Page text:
Grimm chugs along on its procedural route with both "A Dish Best Served Cold" and "One Night Stand" after a particularly long arc that went from Juliette having amnesia to a zombified Nick. It's nice to be back to normal, because I have a feeling that the zombie Grimm episodes wouldn't be able to sustain themselves much longer. Let's face it: Grimm does things best when it's handling case after case without much to tether everything in between, and its best moments have stemmed from the unique wesen episodes.
With a tendency to draw out some of the show's longer-running themes, getting back to stand-alone episodes is a good refresher to see what Grimm can do in short form. "A Dish Best Served Cold" is a fairly original episode for Grimm using wesen that we've been introduced to before. A Bauershwein (that's a pig wesen in Grimm-speak) opens a new restaurant in Portland, and it's the rave of the town. That is, until certain people get a sickness that causes them to climb trees and burst their stomachs.
It's a grisly premise, and one that uses a lot of ingenuity. Not only does it force Nick to find a way to arrest a wesen for something he can't prove in a human court room - that the Bauerschwein chef uses mushrooms that affect only Blutbaden - it also compels Monroe to take action because his friends are being killed. The Bauerschwein/Blutbaden war has been raging for as long as they've been around, but finally Monroe is urged to do something about it. It's a new trait for his character - he's been pushed before, but never this far.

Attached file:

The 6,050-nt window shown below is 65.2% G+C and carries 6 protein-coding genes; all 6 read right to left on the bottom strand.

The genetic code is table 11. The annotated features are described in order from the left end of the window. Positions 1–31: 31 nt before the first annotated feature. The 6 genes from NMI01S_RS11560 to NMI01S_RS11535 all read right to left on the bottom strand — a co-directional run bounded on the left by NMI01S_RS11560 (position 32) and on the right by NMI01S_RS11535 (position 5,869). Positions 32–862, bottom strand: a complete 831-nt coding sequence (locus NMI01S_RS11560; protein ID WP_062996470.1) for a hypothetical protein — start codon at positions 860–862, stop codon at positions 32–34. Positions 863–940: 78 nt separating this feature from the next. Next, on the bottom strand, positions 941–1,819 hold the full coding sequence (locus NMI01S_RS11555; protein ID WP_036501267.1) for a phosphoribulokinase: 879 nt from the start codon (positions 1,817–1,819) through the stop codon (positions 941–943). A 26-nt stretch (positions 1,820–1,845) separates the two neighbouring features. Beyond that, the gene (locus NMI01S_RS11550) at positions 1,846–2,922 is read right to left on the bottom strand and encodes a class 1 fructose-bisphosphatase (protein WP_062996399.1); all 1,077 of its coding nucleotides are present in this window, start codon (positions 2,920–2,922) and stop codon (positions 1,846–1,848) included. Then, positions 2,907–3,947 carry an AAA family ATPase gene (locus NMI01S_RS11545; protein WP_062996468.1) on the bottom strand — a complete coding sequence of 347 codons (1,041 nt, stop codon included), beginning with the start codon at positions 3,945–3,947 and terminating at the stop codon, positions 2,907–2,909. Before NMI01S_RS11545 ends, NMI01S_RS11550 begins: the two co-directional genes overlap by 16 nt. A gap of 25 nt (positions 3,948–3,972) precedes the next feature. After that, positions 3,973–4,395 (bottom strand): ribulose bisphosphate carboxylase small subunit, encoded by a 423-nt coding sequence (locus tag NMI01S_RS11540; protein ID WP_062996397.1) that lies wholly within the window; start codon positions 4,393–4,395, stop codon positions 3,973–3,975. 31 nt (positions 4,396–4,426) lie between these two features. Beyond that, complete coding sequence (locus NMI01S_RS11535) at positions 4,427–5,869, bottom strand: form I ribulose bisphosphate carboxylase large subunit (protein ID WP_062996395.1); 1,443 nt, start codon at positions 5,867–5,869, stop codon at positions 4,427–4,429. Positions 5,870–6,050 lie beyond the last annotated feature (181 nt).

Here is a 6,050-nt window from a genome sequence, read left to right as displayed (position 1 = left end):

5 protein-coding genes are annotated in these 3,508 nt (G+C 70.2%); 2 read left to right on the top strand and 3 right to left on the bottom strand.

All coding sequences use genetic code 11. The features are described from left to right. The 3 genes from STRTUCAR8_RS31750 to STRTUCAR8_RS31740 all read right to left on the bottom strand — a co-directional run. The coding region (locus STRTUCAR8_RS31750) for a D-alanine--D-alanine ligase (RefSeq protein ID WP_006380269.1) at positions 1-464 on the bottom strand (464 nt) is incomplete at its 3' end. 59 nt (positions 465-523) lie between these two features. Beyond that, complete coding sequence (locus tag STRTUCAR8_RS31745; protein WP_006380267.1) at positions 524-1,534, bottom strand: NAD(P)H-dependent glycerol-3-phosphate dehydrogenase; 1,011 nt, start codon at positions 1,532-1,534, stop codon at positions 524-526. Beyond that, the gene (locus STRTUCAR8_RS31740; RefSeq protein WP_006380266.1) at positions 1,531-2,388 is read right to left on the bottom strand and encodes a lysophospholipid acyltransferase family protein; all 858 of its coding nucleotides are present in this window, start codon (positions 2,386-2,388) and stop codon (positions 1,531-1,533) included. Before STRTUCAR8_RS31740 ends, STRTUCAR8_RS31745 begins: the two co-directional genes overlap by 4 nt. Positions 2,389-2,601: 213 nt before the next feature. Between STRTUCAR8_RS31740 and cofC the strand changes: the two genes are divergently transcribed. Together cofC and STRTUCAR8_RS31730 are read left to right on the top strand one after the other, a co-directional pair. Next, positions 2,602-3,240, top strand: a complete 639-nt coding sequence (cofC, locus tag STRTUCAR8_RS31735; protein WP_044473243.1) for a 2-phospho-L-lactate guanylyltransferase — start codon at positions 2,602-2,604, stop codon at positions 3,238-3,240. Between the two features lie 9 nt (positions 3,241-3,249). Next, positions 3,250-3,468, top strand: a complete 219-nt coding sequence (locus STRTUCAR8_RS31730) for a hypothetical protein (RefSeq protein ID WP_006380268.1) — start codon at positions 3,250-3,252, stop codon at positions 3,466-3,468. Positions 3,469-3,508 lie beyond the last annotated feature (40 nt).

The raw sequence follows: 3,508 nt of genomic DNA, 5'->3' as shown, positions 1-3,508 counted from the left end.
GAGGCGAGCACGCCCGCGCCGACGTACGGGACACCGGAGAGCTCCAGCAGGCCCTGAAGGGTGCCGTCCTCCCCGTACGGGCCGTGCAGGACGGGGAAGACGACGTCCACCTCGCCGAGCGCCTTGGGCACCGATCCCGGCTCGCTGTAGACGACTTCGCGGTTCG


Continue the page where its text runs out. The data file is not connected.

"One Night Stand" works with new wesen that we haven't seen before. These aquatic beings are Naiads from mythology, fish-like nymphs who live in the water. Again, it's good to see Grimm stepping up its game a little bit - new wesen mean new ways to surprise Nick, but it also adds to the pedigree of wesen at the show's disposal. The plotting of this episode isn't as intriguing, but it's a solid procedural that is eventful enough to warrant more visits to the Naiad pond.
There's some plot progression about royals after Eric Renard's death, and Adalind gets a few moments to make the audience remember that, "Oh yeah, she is carrying a royal baby," but for the most part that fringe storyline is going pretty slow. Grimm makes use of it when it can, but obviously it's saving the big events for later this season. Can't fault it there.
So a couple of good procedural episodes gets Grimm right back on the bandwagon, and it introduces a new interplay between Nick and Juliette. He can now talk to her about medical stuff, and she can help out in a vague way because of the similarities between humans and animals. It's a promising new season for Grimm, and as always I'm interested to see where they can go next with these fables.